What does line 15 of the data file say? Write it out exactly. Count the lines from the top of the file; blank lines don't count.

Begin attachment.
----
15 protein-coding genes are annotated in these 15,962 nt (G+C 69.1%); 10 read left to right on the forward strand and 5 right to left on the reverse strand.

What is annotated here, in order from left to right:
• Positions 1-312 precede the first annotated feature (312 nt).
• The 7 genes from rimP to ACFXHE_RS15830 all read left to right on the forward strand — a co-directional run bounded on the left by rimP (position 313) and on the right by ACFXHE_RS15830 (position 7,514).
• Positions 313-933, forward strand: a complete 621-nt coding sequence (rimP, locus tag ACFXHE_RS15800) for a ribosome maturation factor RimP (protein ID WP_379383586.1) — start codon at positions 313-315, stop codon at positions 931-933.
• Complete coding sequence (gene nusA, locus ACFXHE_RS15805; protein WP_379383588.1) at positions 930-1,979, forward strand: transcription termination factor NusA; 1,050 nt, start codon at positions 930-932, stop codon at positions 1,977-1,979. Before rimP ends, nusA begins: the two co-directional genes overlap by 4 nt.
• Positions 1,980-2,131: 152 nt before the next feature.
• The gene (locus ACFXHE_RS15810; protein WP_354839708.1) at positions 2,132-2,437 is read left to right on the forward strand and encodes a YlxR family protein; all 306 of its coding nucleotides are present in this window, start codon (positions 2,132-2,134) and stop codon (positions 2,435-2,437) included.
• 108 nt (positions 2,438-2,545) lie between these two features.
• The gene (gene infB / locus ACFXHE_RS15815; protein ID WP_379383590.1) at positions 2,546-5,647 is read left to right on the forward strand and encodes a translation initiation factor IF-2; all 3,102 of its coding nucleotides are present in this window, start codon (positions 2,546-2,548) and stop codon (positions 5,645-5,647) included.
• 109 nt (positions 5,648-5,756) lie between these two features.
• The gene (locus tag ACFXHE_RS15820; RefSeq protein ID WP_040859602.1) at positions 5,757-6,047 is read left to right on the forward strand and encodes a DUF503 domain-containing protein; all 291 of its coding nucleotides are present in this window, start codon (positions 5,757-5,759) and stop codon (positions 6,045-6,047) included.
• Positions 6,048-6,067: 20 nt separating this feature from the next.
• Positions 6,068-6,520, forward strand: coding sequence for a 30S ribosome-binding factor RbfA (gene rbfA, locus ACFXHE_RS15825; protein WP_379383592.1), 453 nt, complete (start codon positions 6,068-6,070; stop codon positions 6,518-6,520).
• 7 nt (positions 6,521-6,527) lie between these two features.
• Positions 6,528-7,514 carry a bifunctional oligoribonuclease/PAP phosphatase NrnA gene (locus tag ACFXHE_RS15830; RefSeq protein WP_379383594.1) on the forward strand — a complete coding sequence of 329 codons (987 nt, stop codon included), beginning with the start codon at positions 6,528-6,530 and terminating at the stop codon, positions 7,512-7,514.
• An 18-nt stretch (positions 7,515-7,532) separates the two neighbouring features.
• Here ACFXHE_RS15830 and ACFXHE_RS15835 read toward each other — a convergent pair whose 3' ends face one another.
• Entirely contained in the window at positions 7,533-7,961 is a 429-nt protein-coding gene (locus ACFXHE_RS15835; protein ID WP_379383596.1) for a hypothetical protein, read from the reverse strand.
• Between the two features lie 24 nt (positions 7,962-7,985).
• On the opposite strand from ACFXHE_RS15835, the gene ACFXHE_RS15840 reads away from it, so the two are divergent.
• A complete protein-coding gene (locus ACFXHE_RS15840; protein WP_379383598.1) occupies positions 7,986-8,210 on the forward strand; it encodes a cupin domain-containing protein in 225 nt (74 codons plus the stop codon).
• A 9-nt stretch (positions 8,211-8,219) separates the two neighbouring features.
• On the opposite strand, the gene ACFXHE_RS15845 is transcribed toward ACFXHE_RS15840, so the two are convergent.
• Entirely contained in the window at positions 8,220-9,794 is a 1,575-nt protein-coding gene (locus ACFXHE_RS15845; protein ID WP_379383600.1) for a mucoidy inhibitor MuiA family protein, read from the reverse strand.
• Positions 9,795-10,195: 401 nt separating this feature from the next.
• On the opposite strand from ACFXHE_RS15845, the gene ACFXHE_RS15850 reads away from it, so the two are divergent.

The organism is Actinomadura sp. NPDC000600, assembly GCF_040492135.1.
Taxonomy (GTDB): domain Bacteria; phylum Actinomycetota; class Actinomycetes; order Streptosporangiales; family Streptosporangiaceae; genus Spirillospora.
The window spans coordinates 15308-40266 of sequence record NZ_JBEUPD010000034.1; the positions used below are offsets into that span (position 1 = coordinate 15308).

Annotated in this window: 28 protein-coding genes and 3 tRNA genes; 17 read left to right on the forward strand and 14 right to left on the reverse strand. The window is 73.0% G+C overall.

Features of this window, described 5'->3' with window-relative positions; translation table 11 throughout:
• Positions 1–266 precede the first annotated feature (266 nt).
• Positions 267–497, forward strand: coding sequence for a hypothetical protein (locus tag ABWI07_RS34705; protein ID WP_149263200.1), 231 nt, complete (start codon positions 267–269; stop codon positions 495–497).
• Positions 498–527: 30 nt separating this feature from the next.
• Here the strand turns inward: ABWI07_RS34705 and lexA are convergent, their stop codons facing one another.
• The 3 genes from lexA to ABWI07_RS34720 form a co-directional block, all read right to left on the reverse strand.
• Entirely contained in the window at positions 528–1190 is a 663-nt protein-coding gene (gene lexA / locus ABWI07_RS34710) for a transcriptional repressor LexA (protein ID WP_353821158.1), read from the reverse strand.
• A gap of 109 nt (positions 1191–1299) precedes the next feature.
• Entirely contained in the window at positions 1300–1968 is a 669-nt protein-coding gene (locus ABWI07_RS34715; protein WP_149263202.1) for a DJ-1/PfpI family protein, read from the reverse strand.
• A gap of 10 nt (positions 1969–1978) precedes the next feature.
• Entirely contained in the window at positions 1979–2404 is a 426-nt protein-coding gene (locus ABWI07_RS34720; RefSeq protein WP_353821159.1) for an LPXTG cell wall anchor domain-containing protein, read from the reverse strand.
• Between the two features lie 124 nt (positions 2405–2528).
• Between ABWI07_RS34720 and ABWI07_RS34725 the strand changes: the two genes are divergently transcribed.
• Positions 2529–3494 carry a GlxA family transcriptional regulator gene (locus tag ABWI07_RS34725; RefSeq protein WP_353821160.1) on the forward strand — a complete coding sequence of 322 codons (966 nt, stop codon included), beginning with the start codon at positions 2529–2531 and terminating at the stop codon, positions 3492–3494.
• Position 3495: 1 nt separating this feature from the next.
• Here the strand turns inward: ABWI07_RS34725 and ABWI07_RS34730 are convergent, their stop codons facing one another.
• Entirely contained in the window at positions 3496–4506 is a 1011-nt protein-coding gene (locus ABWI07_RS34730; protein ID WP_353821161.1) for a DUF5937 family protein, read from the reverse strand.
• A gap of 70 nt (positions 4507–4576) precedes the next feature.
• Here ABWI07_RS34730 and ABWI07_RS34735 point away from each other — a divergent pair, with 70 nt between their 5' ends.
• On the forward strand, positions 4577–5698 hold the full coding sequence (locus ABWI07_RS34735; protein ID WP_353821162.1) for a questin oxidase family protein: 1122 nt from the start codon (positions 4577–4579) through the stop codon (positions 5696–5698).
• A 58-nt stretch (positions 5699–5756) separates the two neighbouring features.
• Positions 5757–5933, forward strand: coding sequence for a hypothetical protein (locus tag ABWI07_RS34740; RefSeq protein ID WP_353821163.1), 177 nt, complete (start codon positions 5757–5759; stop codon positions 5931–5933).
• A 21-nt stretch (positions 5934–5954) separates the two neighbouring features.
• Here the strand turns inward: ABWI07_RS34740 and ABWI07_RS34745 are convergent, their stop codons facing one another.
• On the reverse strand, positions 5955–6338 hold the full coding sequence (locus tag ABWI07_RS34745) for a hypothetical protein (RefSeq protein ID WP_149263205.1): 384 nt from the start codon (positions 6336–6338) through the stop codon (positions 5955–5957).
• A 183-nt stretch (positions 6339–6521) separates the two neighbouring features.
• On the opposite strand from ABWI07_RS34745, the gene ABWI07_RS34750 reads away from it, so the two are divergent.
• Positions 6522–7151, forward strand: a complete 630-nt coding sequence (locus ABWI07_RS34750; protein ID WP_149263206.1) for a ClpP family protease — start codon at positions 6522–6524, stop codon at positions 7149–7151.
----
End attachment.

• 7 nt (positions 6,521-6,527) lie between these two features.